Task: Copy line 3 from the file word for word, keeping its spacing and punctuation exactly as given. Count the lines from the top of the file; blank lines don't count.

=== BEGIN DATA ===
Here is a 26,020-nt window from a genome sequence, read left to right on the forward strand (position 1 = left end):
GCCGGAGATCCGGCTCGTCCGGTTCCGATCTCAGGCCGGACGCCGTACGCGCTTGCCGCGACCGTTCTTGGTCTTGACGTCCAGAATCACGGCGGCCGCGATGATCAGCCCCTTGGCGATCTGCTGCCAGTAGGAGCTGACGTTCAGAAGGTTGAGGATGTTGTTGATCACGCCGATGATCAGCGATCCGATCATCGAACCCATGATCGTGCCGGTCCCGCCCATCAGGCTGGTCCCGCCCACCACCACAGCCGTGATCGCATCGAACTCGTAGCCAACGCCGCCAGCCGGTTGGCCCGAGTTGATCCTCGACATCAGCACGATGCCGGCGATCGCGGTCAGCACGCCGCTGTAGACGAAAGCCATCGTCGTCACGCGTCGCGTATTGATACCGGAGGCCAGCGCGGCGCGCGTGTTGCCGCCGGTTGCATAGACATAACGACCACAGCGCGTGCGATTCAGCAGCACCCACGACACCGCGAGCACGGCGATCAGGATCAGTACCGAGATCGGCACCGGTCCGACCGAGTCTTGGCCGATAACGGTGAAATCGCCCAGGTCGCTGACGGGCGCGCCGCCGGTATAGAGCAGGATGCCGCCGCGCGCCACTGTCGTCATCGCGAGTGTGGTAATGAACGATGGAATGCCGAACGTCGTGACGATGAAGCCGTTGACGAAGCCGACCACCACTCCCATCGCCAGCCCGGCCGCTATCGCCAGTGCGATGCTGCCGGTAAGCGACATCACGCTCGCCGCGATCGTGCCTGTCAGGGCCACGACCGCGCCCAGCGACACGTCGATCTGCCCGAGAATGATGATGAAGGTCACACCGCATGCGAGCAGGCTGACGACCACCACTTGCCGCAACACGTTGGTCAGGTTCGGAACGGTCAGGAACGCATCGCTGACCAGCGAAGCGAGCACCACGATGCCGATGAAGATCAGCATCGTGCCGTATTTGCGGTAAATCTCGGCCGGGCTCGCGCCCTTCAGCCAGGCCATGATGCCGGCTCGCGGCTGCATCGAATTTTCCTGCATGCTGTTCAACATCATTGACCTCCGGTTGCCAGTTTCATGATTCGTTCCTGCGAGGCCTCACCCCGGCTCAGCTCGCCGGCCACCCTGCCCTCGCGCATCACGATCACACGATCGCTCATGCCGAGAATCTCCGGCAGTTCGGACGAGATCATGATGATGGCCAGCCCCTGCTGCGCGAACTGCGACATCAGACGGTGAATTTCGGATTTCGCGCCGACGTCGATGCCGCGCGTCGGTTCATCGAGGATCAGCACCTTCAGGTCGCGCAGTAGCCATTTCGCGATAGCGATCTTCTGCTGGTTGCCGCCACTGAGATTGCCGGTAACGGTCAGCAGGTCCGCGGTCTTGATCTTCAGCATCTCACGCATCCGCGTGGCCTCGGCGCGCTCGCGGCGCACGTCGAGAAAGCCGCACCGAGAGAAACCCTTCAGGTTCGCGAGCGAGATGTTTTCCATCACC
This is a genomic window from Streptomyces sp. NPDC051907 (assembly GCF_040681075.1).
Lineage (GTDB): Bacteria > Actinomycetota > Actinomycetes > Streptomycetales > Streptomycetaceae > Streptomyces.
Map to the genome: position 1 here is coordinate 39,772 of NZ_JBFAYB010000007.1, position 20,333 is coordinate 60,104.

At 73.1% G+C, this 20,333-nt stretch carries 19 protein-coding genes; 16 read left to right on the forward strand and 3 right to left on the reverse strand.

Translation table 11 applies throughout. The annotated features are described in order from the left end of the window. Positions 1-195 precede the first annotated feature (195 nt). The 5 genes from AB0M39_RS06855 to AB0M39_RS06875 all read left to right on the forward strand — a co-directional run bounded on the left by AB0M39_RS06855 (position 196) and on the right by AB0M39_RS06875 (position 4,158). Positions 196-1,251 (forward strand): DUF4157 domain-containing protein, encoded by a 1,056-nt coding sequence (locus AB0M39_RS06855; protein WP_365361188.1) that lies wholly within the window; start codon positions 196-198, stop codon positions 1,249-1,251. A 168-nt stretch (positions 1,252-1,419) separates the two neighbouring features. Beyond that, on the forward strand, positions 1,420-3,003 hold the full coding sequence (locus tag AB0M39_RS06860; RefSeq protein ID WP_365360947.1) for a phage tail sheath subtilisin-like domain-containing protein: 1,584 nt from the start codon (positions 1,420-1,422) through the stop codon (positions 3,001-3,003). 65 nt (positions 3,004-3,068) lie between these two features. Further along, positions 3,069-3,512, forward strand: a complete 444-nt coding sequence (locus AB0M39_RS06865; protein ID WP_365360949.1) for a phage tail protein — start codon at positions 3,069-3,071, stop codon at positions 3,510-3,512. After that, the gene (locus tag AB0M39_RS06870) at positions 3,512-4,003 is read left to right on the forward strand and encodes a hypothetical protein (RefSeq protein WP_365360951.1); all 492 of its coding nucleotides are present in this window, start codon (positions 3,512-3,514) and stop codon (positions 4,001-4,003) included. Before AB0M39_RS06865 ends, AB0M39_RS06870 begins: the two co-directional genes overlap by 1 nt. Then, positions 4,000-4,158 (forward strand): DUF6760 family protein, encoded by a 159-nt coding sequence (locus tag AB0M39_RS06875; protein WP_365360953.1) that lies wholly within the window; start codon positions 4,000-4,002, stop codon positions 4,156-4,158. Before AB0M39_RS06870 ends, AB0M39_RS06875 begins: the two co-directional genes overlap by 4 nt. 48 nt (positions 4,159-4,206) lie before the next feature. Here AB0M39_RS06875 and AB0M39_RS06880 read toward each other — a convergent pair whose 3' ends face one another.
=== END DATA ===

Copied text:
This is a genomic window from Streptomyces sp. NPDC051907 (assembly GCF_040681075.1).